Under the direction of Charles DiMarzio, an associate professor in the departments of electrical and computer engineering and mechanical and industrial engineering, the students created the technology for a wireless wrist device that automatically alerts emergency responders should the gadget detect a sudden change in the user’s vital signs or speed of movement, as from a fall.
The innovative technology was developed for the team’s engineering senior capstone project. The team members included Darren Nunes, Brian Rosenberg, Jon Sarafinas, Chris Udall and Max Flaherty.
The wireless device, designed to resemble a wristwatch, monitors vital signs, including oxygen levels and heart rate, and wirelessly transmits the information so those responding to an emergency know as much as possible prior to arriving at the scene.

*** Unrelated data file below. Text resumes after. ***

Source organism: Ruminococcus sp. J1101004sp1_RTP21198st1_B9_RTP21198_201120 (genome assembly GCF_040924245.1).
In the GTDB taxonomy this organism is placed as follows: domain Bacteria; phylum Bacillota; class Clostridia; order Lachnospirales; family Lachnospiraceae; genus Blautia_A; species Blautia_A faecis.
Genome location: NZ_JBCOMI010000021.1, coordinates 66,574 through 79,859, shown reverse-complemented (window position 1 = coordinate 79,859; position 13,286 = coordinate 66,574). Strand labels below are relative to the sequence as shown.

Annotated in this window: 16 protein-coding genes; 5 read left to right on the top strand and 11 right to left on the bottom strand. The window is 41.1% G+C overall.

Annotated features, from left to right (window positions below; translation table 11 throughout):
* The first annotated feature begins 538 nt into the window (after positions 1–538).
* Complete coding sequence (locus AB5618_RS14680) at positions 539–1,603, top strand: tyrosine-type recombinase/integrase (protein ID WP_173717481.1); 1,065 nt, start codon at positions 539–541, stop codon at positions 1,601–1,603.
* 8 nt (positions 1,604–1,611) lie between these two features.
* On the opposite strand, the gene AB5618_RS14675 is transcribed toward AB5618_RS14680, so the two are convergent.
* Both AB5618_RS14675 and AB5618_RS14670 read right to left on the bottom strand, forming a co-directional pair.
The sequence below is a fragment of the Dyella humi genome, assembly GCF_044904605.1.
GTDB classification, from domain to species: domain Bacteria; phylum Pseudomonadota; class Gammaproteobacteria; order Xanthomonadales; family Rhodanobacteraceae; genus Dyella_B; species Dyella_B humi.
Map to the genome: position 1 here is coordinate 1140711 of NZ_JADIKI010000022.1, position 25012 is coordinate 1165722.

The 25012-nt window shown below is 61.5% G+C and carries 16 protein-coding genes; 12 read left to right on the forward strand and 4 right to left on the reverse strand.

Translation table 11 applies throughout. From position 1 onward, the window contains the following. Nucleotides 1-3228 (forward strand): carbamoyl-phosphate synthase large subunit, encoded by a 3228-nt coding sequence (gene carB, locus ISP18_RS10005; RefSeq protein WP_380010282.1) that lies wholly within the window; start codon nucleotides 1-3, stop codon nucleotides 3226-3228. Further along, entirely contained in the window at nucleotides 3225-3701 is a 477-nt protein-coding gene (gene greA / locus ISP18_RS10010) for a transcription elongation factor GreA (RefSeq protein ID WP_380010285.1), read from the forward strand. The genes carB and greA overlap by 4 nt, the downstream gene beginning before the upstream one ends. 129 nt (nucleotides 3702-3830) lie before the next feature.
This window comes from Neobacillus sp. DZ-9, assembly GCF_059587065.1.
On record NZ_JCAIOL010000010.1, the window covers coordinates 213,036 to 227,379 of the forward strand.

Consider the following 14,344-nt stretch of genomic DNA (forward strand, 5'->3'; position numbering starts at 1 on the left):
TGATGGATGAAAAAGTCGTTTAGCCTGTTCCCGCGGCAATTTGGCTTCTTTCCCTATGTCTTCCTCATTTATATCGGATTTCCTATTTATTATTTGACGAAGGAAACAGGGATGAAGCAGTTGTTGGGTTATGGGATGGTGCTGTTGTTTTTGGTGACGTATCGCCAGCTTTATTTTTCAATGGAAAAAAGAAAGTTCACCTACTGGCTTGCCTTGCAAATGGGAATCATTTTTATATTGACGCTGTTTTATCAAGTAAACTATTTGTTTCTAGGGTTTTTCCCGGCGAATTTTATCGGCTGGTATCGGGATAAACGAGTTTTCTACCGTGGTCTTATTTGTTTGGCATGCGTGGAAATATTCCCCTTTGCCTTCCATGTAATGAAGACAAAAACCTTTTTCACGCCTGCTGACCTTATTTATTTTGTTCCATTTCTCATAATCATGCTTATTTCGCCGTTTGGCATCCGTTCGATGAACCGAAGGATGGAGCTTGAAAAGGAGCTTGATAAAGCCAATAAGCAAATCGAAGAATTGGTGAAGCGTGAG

The idea behind the device came from the Flaherty family’s experience with another, less technologically advanced product. A family member wearing a non-automated emergency alert device suffered fatal internal injuries after falling down a set of stairs.
“I wanted to design something that a person can easily wear and has the capacity to alert emergency responders automatically if the user becomes unconscious," said Flaherty. "Our device has the potential to save more lives."
The design of a non-invasive device that allows users to live safely and independently was a priority for the students, who spent more than 2,000 hours on the project.
“No other commercial system currently integrates wrist-worn fall detection, plus vital sign and emergency monitoring in the way that this system does,” said Udall.
Jenny Catherine Eriksen | Newswise Science News
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